Twitter has implemented the OAuth login system, allowing for users to centrally control what sites have access to their Twitter accounts, without having to share their passwords with the third parties. This improvement means that there is less risk of the full account credentials being used nefariously, since the user has to log into the session and explicitly authorize the behavior.
But this doesn’t mean that individuals are completely safe from nefarious behavior at the hands of third-party application providers.
Take for example Twibbon. Twibbon is a service that allows you to place a badge on your Twitter icon. Many of my followers have used Twibbon to decorate with sports teams, frameworks they prefer, or other icons. I even used it to add a Clemson tiger paw to my icon for a bit. But Twibbon is evil.
But Twibbon does some pretty uncool things. First, as soon as you add the icon they post a tweet “on your behalf” announcing that you use Twibbon and suggesting that your followers should, too. They do not, of course, give the option to opt out of this behavior. That’s strike one.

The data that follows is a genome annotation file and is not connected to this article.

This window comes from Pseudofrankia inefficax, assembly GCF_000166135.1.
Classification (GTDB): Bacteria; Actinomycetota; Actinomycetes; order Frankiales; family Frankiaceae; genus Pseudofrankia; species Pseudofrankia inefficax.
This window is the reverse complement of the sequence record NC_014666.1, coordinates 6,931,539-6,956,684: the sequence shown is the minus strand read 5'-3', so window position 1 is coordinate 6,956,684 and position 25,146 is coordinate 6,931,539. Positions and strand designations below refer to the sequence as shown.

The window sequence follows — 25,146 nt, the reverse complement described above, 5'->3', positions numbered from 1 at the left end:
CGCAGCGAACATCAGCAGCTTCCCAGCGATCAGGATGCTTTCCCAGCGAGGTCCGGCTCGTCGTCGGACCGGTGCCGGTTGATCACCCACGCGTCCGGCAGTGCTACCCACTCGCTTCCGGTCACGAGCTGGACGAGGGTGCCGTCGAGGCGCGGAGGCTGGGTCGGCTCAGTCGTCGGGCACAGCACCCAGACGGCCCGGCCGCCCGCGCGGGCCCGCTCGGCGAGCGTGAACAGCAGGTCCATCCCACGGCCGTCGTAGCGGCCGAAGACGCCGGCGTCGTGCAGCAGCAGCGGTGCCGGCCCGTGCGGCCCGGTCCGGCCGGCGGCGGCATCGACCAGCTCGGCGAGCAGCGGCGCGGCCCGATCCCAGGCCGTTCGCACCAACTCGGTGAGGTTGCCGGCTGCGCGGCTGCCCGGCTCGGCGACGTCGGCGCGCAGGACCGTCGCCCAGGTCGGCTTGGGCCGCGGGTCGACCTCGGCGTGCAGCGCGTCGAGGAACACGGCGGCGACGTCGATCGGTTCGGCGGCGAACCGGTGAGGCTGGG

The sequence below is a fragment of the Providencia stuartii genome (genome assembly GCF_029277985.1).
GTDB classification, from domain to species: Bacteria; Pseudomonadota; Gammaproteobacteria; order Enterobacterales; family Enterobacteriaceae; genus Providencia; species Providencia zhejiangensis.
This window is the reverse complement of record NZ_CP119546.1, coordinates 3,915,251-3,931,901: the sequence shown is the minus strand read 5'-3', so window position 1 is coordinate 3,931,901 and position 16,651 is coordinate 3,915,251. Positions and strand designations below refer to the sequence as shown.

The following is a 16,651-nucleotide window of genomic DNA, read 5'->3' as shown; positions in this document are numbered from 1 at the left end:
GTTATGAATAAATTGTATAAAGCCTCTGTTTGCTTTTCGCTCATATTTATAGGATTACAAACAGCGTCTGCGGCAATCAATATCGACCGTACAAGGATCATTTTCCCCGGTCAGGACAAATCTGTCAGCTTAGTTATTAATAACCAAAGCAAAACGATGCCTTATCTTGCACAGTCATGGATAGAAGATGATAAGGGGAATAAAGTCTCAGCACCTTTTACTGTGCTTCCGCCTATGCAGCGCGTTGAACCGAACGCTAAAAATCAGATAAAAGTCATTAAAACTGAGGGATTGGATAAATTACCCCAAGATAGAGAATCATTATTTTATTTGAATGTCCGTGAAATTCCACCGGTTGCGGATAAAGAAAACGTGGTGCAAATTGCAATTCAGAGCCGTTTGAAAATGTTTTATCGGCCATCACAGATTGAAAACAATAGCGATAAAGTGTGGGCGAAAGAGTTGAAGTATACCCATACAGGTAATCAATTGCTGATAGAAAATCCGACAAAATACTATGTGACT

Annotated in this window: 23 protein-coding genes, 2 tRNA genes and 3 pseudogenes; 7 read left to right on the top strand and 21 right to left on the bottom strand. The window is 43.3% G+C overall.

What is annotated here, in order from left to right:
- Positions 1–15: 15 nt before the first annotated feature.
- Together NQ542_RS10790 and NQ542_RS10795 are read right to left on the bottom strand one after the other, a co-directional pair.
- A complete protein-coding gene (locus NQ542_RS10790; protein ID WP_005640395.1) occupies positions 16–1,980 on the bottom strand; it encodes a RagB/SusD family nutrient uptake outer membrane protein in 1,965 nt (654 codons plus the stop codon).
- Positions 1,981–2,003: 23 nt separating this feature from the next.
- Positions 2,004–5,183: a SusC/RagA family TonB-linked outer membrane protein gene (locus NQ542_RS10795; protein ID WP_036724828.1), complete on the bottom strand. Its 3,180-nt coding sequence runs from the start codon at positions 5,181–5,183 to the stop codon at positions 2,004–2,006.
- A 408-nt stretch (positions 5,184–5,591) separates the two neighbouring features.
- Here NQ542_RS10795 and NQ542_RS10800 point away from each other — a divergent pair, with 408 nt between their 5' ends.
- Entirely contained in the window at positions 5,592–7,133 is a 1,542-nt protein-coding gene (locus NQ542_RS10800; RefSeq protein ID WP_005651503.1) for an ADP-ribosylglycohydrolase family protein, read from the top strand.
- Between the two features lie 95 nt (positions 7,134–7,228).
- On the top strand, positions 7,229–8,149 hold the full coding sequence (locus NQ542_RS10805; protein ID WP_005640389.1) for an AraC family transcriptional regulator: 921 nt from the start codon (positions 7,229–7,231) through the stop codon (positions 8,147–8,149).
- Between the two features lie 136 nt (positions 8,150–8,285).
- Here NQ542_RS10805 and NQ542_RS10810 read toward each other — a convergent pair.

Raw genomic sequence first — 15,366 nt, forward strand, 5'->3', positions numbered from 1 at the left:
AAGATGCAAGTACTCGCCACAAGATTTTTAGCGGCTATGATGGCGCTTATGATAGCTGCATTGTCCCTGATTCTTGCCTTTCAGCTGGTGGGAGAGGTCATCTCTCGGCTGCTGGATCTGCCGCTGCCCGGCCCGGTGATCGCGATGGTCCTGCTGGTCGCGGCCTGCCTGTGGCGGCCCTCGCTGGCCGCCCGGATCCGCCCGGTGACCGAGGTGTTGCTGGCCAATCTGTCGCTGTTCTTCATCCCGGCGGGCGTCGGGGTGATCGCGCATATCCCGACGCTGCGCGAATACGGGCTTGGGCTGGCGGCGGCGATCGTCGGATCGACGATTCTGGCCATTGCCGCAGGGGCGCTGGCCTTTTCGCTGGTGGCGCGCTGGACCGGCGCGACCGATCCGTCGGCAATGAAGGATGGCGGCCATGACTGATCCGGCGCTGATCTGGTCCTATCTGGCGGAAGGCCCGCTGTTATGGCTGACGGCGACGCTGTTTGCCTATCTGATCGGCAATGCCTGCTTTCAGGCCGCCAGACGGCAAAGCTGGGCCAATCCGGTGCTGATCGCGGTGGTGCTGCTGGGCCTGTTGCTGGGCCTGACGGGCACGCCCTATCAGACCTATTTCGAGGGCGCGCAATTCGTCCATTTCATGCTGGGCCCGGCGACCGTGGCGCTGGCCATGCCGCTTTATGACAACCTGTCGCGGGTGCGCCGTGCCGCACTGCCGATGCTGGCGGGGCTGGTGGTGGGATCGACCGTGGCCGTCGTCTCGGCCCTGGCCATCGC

Strike two was the discovery today that Twibbon also adds themselves to your follower list. That’s right – without asking, they automatically follow themselves with your account. This behavior is not well disclosed, either, nor can you opt out.
But for the third strike, they had to go one step further and do something completely nefarious and rude: they also take the liberty of marking their Twitter updates as updates that should be sent out via SMS. I discovered this trick when I was examining the list of people that I follow. I don’t have any updates sent to me via SMS, except for direct messages, because I don’t like using my text messages when I can just read tweets on my iPhone for free (using Tweetie).
Technically, Twibbon discloses most of this behavior. In little tiny letters, they tell you that they are going to tweet on your behalf and have you follow them. But the do not disclose that they will be signing you up for SMS updates.
Services like Twibbon provide value to Twitter, but they cannot be allowed to simply opt you into their marketing schemes on a whim. Not when they’re given read and write access to your account. OAuth helps keep nefarious behavior in check, but doesn’t prevent it altogether. Twitter needs to do more to ensure that services like Twibbon disclose and allow for the opt-out of these kinds of actions.
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